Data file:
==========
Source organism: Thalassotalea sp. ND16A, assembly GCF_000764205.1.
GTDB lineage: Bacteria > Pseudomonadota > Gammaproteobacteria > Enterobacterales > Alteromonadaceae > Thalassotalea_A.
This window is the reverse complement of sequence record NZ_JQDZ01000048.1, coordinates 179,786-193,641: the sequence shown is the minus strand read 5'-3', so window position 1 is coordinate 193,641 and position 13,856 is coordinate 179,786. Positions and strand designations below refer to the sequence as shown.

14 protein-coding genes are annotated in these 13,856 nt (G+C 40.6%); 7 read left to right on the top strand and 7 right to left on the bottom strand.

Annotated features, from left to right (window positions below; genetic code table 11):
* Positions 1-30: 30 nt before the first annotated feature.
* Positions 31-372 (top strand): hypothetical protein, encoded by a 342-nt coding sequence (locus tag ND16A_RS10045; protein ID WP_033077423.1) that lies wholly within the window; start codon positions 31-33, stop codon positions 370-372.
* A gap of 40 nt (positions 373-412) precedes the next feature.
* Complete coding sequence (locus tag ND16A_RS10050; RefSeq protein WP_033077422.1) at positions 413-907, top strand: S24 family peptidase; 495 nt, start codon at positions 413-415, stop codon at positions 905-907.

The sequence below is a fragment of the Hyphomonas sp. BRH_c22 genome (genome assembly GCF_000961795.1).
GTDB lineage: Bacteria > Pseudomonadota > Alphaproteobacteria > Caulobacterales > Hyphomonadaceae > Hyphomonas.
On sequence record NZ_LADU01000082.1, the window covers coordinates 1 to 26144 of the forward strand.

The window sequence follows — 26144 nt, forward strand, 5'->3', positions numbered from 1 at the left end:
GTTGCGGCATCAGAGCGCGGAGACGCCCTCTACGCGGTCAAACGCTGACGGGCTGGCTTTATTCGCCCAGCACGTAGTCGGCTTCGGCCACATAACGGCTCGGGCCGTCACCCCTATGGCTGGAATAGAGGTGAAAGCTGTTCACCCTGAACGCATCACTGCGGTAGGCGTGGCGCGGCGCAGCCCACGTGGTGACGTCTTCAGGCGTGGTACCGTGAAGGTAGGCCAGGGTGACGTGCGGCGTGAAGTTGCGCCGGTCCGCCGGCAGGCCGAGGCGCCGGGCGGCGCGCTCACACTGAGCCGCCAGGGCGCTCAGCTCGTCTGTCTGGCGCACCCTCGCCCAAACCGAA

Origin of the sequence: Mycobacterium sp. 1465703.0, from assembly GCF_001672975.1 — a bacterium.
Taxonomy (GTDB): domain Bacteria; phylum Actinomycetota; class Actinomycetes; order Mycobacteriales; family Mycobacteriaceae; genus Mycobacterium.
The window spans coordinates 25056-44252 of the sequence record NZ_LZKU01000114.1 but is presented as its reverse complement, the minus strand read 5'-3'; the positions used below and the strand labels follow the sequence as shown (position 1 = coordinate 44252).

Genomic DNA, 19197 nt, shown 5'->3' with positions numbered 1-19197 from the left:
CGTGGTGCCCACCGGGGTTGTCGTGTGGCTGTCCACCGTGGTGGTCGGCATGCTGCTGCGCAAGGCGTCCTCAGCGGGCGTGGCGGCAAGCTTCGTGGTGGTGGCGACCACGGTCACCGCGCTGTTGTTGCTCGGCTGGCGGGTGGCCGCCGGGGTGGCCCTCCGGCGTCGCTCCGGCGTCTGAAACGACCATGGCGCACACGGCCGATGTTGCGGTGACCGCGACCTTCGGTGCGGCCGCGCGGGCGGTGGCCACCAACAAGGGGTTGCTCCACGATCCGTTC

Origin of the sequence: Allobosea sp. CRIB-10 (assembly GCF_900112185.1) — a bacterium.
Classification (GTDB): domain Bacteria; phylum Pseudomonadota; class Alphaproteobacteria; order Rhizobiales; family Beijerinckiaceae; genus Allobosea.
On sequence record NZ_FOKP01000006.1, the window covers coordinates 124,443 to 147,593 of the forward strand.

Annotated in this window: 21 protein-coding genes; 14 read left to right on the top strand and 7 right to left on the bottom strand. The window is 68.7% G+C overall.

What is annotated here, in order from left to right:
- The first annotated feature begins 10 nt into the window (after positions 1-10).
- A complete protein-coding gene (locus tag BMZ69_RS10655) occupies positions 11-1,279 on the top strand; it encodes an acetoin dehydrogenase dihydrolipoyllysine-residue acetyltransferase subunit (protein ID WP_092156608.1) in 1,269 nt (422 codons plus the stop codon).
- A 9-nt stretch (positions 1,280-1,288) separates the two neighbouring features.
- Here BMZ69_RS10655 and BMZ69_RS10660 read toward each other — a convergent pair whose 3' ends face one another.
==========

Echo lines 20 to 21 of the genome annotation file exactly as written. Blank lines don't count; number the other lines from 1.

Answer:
Origin of the sequence: Allobosea sp. CRIB-10 (assembly GCF_900112185.1) — a bacterium.
Classification (GTDB): domain Bacteria; phylum Pseudomonadota; class Alphaproteobacteria; order Rhizobiales; family Beijerinckiaceae; genus Allobosea.